Medical patients in Arkansas might be surprised to learn that according to some sources, at least 12 million cases of misdiagnosis occur annually nationwide. When doctors fail to diagnose a condition, patients can suffer or even die as a result. One study discovered that 28 percent of diagnostic errors were life threatening or led to permanent disabilities. These errors included delayed, incorrect and missed diagnoses.
According to a meta-analysis conducted in 2008, the five most commonly misdiagnosed conditions based on frequency range from infections to cancer. Around 12 percent of all cancers are initially misdiagnosed, but five types, including breast cancer and melanoma, are misdiagnosed the most often. However, acute infections claimed the top spot for misdiagnosed conditions followed by pulmonary emboli. Heart attacks and heart disease came next. Sometimes, patients show no symptoms when they have a pulmonary emboli, or a blood clot in the lungs, contributing to the chance of a failure to diagnosis.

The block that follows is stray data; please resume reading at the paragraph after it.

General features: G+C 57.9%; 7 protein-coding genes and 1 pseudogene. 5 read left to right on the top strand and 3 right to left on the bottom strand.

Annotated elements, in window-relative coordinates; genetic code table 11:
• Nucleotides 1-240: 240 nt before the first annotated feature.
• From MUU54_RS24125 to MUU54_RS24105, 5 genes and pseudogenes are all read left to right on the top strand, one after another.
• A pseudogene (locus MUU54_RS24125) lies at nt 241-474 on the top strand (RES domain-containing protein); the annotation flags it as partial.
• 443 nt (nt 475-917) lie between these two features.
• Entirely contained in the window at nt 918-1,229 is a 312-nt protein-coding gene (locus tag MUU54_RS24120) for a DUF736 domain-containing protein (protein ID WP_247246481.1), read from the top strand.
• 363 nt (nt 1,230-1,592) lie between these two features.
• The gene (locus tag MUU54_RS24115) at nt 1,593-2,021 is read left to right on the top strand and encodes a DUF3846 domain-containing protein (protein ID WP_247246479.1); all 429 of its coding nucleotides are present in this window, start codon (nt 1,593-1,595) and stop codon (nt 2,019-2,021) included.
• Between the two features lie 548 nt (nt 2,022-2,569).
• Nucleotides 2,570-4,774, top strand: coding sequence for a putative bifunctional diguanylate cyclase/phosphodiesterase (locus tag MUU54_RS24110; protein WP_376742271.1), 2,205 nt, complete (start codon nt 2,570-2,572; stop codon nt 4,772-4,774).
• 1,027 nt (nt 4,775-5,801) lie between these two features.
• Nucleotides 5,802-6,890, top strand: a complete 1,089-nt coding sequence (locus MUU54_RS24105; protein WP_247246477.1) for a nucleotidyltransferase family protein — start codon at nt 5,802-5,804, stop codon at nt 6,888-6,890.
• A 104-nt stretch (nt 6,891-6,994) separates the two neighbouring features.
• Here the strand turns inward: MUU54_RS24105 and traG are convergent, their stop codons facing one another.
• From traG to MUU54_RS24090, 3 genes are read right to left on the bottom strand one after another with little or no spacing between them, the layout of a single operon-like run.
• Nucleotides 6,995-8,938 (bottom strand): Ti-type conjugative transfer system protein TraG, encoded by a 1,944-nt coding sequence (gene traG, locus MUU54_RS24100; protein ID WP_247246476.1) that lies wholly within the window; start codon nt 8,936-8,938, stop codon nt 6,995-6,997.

Serious health conditions including stroke, lupus, Parkinson's disease and depression are also commonly misdiagnosed, as are celiac disease, Lyme disease and sacroiliac joint dysfunction. Celiac disease is an autoimmune disorder leaving the bodies of affected people incapable of digesting gluten. Approximately 10 percent of people with the disease test negative for it. Symptoms of Lyme disease may be falsely attributed to other conditions if there is no evidence of a tick bite or a specific rash, and sacroiliac joint dysfunction causes between 20 and 25 percent of chronic lower back pain.
Patients who experienced medical injuries due to diagnostic errors made by inattentive or negligent health care providers may be entitled to compensation. An attorney could assist a victim in filing a claim to cover medical expenses, lost income and other financial concerns appropriate to his or her situation.
Source: Mother Nature Network, "12 illnesses that are commonly misdiagnosed", Melissa Breyer, July 18, 2014